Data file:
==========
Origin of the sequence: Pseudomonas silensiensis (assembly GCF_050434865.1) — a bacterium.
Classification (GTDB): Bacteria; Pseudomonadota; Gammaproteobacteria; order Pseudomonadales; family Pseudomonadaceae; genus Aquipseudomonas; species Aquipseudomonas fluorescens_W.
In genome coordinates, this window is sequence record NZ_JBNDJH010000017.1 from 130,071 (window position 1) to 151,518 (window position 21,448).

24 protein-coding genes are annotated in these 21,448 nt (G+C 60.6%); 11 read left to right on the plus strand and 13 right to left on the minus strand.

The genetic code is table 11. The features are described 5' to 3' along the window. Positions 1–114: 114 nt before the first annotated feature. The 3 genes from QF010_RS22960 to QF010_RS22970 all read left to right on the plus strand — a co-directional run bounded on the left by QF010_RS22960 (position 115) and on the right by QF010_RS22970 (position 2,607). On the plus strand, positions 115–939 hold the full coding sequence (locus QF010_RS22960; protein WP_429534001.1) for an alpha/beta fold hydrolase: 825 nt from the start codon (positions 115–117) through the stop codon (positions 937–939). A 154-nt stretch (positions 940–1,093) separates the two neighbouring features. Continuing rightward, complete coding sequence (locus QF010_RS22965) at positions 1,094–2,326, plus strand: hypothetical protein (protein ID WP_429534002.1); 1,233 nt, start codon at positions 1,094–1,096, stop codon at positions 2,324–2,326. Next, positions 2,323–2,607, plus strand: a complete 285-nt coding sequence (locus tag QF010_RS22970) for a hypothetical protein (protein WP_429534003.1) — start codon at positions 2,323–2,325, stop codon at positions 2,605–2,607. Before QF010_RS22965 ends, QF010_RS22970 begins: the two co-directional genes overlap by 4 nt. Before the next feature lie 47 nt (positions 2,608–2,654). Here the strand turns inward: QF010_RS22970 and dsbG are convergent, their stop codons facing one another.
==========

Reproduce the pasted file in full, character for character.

Origin of the sequence: Pseudomonas silensiensis (assembly GCF_050434865.1) — a bacterium.
Classification (GTDB): Bacteria; Pseudomonadota; Gammaproteobacteria; order Pseudomonadales; family Pseudomonadaceae; genus Aquipseudomonas; species Aquipseudomonas fluorescens_W.
In genome coordinates, this window is sequence record NZ_JBNDJH010000017.1 from 130,071 (window position 1) to 151,518 (window position 21,448).

24 protein-coding genes are annotated in these 21,448 nt (G+C 60.6%); 11 read left to right on the plus strand and 13 right to left on the minus strand.

The genetic code is table 11. The features are described 5' to 3' along the window. Positions 1–114: 114 nt before the first annotated feature. The 3 genes from QF010_RS22960 to QF010_RS22970 all read left to right on the plus strand — a co-directional run bounded on the left by QF010_RS22960 (position 115) and on the right by QF010_RS22970 (position 2,607). On the plus strand, positions 115–939 hold the full coding sequence (locus QF010_RS22960; protein WP_429534001.1) for an alpha/beta fold hydrolase: 825 nt from the start codon (positions 115–117) through the stop codon (positions 937–939). A 154-nt stretch (positions 940–1,093) separates the two neighbouring features. Continuing rightward, complete coding sequence (locus QF010_RS22965) at positions 1,094–2,326, plus strand: hypothetical protein (protein ID WP_429534002.1); 1,233 nt, start codon at positions 1,094–1,096, stop codon at positions 2,324–2,326. Next, positions 2,323–2,607, plus strand: a complete 285-nt coding sequence (locus tag QF010_RS22970) for a hypothetical protein (protein WP_429534003.1) — start codon at positions 2,323–2,325, stop codon at positions 2,605–2,607. Before QF010_RS22965 ends, QF010_RS22970 begins: the two co-directional genes overlap by 4 nt. Before the next feature lie 47 nt (positions 2,608–2,654). Here the strand turns inward: QF010_RS22970 and dsbG are convergent, their stop codons facing one another.